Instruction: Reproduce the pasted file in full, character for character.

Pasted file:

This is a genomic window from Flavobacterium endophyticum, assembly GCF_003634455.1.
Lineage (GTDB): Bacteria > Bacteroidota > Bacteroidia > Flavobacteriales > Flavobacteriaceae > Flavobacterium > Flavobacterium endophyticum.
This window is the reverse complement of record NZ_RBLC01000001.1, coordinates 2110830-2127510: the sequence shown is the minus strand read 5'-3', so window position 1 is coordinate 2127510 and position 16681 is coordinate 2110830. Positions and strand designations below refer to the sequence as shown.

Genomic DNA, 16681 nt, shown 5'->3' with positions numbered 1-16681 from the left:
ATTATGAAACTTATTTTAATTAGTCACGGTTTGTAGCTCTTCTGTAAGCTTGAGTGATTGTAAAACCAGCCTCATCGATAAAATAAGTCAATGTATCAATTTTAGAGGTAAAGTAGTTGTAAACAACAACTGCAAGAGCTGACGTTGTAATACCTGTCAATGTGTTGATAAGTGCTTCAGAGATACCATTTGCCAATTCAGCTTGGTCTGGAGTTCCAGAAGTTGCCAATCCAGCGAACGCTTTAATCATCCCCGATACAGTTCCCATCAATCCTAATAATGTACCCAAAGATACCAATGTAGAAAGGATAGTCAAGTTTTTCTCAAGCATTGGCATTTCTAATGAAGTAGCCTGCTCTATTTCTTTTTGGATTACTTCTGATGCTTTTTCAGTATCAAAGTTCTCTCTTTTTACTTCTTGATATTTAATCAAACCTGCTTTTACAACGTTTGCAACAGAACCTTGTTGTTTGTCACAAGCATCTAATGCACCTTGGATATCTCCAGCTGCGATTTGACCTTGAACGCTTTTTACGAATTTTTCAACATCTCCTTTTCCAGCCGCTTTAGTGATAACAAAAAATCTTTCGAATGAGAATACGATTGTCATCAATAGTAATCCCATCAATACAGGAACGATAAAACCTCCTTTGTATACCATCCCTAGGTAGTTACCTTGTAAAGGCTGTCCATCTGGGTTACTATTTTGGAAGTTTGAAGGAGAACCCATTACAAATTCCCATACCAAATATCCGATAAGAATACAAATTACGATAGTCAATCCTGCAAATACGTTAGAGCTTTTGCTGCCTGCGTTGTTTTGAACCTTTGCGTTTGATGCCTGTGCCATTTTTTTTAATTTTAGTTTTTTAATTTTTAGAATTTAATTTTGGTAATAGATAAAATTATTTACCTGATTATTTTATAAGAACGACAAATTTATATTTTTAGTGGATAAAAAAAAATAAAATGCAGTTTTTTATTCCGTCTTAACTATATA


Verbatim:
This is a genomic window from Flavobacterium endophyticum, assembly GCF_003634455.1.
Lineage (GTDB): Bacteria > Bacteroidota > Bacteroidia > Flavobacteriales > Flavobacteriaceae > Flavobacterium > Flavobacterium endophyticum.
This window is the reverse complement of record NZ_RBLC01000001.1, coordinates 2110830-2127510: the sequence shown is the minus strand read 5'-3', so window position 1 is coordinate 2127510 and position 16681 is coordinate 2110830. Positions and strand designations below refer to the sequence as shown.

Genomic DNA, 16681 nt, shown 5'->3' with positions numbered 1-16681 from the left:
ATTATGAAACTTATTTTAATTAGTCACGGTTTGTAGCTCTTCTGTAAGCTTGAGTGATTGTAAAACCAGCCTCATCGATAAAATAAGTCAATGTATCAATTTTAGAGGTAAAGTAGTTGTAAACAACAACTGCAAGAGCTGACGTTGTAATACCTGTCAATGTGTTGATAAGTGCTTCAGAGATACCATTTGCCAATTCAGCTTGGTCTGGAGTTCCAGAAGTTGCCAATCCAGCGAACGCTTTAATCATCCCCGATACAGTTCCCATCAATCCTAATAATGTACCCAAAGATACCAATGTAGAAAGGATAGTCAAGTTTTTCTCAAGCATTGGCATTTCTAATGAAGTAGCCTGCTCTATTTCTTTTTGGATTACTTCTGATGCTTTTTCAGTATCAAAGTTCTCTCTTTTTACTTCTTGATATTTAATCAAACCTGCTTTTACAACGTTTGCAACAGAACCTTGTTGTTTGTCACAAGCATCTAATGCACCTTGGATATCTCCAGCTGCGATTTGACCTTGAACGCTTTTTACGAATTTTTCAACATCTCCTTTTCCAGCCGCTTTAGTGATAACAAAAAATCTTTCGAATGAGAATACGATTGTCATCAATAGTAATCCCATCAATACAGGAACGATAAAACCTCCTTTGTATACCATCCCTAGGTAGTTACCTTGTAAAGGCTGTCCATCTGGGTTACTATTTTGGAAGTTTGAAGGAGAACCCATTACAAATTCCCATACCAAATATCCGATAAGAATACAAATTACGATAGTCAATCCTGCAAATACGTTAGAGCTTTTGCTGCCTGCGTTGTTTTGAACCTTTGCGTTTGATGCCTGTGCCATTTTTTTTAATTTTAGTTTTTTAATTTTTAGAATTTAATTTTGGTAATAGATAAAATTATTTACCTGATTATTTTATAAGAACGACAAATTTATATTTTTAGTGGATAAAAAAAAATAAAATGCAGTTTTTTATTCCGTCTTAACTATATA